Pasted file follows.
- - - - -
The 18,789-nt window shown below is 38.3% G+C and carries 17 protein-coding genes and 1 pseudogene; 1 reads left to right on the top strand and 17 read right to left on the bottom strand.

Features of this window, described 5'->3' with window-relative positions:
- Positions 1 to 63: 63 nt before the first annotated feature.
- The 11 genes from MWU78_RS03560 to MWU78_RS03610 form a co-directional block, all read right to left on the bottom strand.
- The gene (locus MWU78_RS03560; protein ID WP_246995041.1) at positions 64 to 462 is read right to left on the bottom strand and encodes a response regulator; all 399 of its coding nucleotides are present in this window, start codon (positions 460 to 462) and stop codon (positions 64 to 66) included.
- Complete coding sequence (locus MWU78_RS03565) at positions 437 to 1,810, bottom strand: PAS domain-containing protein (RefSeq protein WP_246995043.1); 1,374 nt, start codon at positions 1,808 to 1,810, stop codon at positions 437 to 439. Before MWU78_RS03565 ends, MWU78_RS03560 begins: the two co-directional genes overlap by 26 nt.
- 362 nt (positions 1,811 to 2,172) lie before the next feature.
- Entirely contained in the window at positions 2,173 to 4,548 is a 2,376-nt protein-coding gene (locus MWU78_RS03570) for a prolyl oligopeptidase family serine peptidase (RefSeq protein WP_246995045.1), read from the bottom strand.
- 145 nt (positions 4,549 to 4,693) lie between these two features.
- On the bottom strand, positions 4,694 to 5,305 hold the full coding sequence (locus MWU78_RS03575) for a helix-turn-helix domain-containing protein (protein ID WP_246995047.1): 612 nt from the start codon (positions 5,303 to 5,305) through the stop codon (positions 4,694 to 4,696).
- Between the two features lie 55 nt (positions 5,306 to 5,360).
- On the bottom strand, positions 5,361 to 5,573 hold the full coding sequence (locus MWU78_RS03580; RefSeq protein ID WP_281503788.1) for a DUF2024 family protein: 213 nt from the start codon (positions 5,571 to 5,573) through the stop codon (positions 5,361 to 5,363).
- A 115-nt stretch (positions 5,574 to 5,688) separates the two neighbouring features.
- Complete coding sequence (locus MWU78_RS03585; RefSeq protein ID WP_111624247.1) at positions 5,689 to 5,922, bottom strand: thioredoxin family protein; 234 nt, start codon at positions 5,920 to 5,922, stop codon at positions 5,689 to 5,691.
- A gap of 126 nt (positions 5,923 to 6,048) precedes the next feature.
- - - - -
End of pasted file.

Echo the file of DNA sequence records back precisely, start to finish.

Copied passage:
The 18,789-nt window shown below is 38.3% G+C and carries 17 protein-coding genes and 1 pseudogene; 1 reads left to right on the top strand and 17 read right to left on the bottom strand.

Features of this window, described 5'->3' with window-relative positions:
- Positions 1 to 63: 63 nt before the first annotated feature.
- The 11 genes from MWU78_RS03560 to MWU78_RS03610 form a co-directional block, all read right to left on the bottom strand.
- The gene (locus MWU78_RS03560; protein ID WP_246995041.1) at positions 64 to 462 is read right to left on the bottom strand and encodes a response regulator; all 399 of its coding nucleotides are present in this window, start codon (positions 460 to 462) and stop codon (positions 64 to 66) included.
- Complete coding sequence (locus MWU78_RS03565) at positions 437 to 1,810, bottom strand: PAS domain-containing protein (RefSeq protein WP_246995043.1); 1,374 nt, start codon at positions 1,808 to 1,810, stop codon at positions 437 to 439. Before MWU78_RS03565 ends, MWU78_RS03560 begins: the two co-directional genes overlap by 26 nt.
- 362 nt (positions 1,811 to 2,172) lie before the next feature.
- Entirely contained in the window at positions 2,173 to 4,548 is a 2,376-nt protein-coding gene (locus MWU78_RS03570) for a prolyl oligopeptidase family serine peptidase (RefSeq protein WP_246995045.1), read from the bottom strand.
- 145 nt (positions 4,549 to 4,693) lie between these two features.
- On the bottom strand, positions 4,694 to 5,305 hold the full coding sequence (locus MWU78_RS03575) for a helix-turn-helix domain-containing protein (protein ID WP_246995047.1): 612 nt from the start codon (positions 5,303 to 5,305) through the stop codon (positions 4,694 to 4,696).
- Between the two features lie 55 nt (positions 5,306 to 5,360).
- On the bottom strand, positions 5,361 to 5,573 hold the full coding sequence (locus MWU78_RS03580; RefSeq protein ID WP_281503788.1) for a DUF2024 family protein: 213 nt from the start codon (positions 5,571 to 5,573) through the stop codon (positions 5,361 to 5,363).
- A 115-nt stretch (positions 5,574 to 5,688) separates the two neighbouring features.
- Complete coding sequence (locus MWU78_RS03585; RefSeq protein ID WP_111624247.1) at positions 5,689 to 5,922, bottom strand: thioredoxin family protein; 234 nt, start codon at positions 5,920 to 5,922, stop codon at positions 5,689 to 5,691.
- A gap of 126 nt (positions 5,923 to 6,048) precedes the next feature.